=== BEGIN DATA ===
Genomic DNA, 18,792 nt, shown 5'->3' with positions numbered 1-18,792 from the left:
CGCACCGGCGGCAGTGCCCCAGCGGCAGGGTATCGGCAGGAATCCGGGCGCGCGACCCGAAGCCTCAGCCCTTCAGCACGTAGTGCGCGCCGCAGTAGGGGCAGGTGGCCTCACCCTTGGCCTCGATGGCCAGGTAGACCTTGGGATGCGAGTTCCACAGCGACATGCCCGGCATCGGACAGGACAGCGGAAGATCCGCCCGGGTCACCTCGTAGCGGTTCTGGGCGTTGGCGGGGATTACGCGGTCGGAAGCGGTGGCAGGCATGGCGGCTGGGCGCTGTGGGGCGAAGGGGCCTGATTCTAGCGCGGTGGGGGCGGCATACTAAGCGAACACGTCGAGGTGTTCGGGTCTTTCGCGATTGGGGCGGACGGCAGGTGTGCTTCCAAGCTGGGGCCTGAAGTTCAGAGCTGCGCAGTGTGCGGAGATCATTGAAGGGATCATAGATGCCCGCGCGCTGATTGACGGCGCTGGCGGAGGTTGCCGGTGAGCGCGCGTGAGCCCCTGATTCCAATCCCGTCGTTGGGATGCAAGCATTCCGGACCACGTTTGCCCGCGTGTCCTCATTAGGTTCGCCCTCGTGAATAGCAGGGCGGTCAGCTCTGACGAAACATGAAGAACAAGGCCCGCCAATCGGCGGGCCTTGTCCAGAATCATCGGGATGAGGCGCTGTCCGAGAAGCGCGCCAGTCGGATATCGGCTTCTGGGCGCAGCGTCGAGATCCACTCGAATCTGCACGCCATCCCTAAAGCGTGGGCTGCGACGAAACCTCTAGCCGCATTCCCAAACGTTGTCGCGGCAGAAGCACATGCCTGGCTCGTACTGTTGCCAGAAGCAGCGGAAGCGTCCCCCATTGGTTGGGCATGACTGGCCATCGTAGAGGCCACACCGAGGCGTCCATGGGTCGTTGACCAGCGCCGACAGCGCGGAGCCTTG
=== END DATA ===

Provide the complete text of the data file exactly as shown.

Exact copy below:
Genomic DNA, 18,792 nt, shown 5'->3' with positions numbered 1-18,792 from the left:
CGCACCGGCGGCAGTGCCCCAGCGGCAGGGTATCGGCAGGAATCCGGGCGCGCGACCCGAAGCCTCAGCCCTTCAGCACGTAGTGCGCGCCGCAGTAGGGGCAGGTGGCCTCACCCTTGGCCTCGATGGCCAGGTAGACCTTGGGATGCGAGTTCCACAGCGACATGCCCGGCATCGGACAGGACAGCGGAAGATCCGCCCGGGTCACCTCGTAGCGGTTCTGGGCGTTGGCGGGGATTACGCGGTCGGAAGCGGTGGCAGGCATGGCGGCTGGGCGCTGTGGGGCGAAGGGGCCTGATTCTAGCGCGGTGGGGGCGGCATACTAAGCGAACACGTCGAGGTGTTCGGGTCTTTCGCGATTGGGGCGGACGGCAGGTGTGCTTCCAAGCTGGGGCCTGAAGTTCAGAGCTGCGCAGTGTGCGGAGATCATTGAAGGGATCATAGATGCCCGCGCGCTGATTGACGGCGCTGGCGGAGGTTGCCGGTGAGCGCGCGTGAGCCCCTGATTCCAATCCCGTCGTTGGGATGCAAGCATTCCGGACCACGTTTGCCCGCGTGTCCTCATTAGGTTCGCCCTCGTGAATAGCAGGGCGGTCAGCTCTGACGAAACATGAAGAACAAGGCCCGCCAATCGGCGGGCCTTGTCCAGAATCATCGGGATGAGGCGCTGTCCGAGAAGCGCGCCAGTCGGATATCGGCTTCTGGGCGCAGCGTCGAGATCCACTCGAATCTGCACGCCATCCCTAAAGCGTGGGCTGCGACGAAACCTCTAGCCGCATTCCCAAACGTTGTCGCGGCAGAAGCACATGCCTGGCTCGTACTGTTGCCAGAAGCAGCGGAAGCGTCCCCCATTGGTTGGGCATGACTGGCCATCGTAGAGGCCACACCGAGGCGTCCATGGGTCGTTGACCAGCGCCGACAGCGCGGAGCCTTG